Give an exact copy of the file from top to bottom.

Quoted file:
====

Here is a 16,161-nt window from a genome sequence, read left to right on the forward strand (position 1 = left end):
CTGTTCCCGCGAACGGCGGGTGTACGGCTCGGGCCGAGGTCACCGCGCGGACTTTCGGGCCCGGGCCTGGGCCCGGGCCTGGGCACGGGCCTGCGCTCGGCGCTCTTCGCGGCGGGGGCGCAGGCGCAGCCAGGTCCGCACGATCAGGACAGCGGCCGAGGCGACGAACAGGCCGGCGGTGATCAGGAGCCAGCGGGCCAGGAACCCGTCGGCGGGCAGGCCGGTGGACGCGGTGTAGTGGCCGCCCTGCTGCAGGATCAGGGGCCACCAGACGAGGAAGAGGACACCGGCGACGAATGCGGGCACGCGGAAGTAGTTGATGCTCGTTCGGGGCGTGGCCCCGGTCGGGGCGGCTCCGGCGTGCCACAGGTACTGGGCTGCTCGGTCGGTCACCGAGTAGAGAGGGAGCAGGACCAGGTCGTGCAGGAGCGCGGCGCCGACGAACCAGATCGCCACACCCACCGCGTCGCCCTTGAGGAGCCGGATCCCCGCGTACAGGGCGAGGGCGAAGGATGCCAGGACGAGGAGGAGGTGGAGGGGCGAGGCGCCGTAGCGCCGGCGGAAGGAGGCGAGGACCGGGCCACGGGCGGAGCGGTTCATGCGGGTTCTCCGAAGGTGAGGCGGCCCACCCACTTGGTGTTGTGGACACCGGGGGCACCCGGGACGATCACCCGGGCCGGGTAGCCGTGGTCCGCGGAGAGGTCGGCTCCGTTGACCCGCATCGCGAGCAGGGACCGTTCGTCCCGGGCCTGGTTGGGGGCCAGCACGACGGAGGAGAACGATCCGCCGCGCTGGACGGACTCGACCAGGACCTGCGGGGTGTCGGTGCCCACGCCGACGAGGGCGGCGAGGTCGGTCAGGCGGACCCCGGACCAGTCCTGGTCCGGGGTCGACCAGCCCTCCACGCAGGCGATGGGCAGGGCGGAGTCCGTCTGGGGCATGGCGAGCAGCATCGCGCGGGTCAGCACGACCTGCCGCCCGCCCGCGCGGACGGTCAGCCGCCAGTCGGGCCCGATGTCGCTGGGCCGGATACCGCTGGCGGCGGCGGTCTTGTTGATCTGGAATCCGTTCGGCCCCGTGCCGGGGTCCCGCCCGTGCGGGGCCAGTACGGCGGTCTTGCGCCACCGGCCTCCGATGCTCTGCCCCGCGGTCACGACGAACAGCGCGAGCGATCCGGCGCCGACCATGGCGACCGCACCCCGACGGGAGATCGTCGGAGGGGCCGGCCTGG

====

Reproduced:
Here is a 16,161-nt window from a genome sequence, read left to right on the forward strand (position 1 = left end):
CTGTTCCCGCGAACGGCGGGTGTACGGCTCGGGCCGAGGTCACCGCGCGGACTTTCGGGCCCGGGCCTGGGCCCGGGCCTGGGCACGGGCCTGCGCTCGGCGCTCTTCGCGGCGGGGGCGCAGGCGCAGCCAGGTCCGCACGATCAGGACAGCGGCCGAGGCGACGAACAGGCCGGCGGTGATCAGGAGCCAGCGGGCCAGGAACCCGTCGGCGGGCAGGCCGGTGGACGCGGTGTAGTGGCCGCCCTGCTGCAGGATCAGGGGCCACCAGACGAGGAAGAGGACACCGGCGACGAATGCGGGCACGCGGAAGTAGTTGATGCTCGTTCGGGGCGTGGCCCCGGTCGGGGCGGCTCCGGCGTGCCACAGGTACTGGGCTGCTCGGTCGGTCACCGAGTAGAGAGGGAGCAGGACCAGGTCGTGCAGGAGCGCGGCGCCGACGAACCAGATCGCCACACCCACCGCGTCGCCCTTGAGGAGCCGGATCCCCGCGTACAGGGCGAGGGCGAAGGATGCCAGGACGAGGAGGAGGTGGAGGGGCGAGGCGCCGTAGCGCCGGCGGAAGGAGGCGAGGACCGGGCCACGGGCGGAGCGGTTCATGCGGGTTCTCCGAAGGTGAGGCGGCCCACCCACTTGGTGTTGTGGACACCGGGGGCACCCGGGACGATCACCCGGGCCGGGTAGCCGTGGTCCGCGGAGAGGTCGGCTCCGTTGACCCGCATCGCGAGCAGGGACCGTTCGTCCCGGGCCTGGTTGGGGGCCAGCACGACGGAGGAGAACGATCCGCCGCGCTGGACGGACTCGACCAGGACCTGCGGGGTGTCGGTGCCCACGCCGACGAGGGCGGCGAGGTCGGTCAGGCGGACCCCGGACCAGTCCTGGTCCGGGGTCGACCAGCCCTCCACGCAGGCGATGGGCAGGGCGGAGTCCGTCTGGGGCATGGCGAGCAGCATCGCGCGGGTCAGCACGACCTGCCGCCCGCCCGCGCGGACGGTCAGCCGCCAGTCGGGCCCGATGTCGCTGGGCCGGATACCGCTGGCGGCGGCGGTCTTGTTGATCTGGAATCCGTTCGGCCCCGTGCCGGGGTCCCGCCCGTGCGGGGCCAGTACGGCGGTCTTGCGCCACCGGCCTCCGATGCTCTGCCCCGCGGTCACGACGAACAGCGCGAGCGATCCGGCGCCGACCATGGCGACCGCACCCCGACGGGAGATCGTCGGAGGGGCCGGCCTGG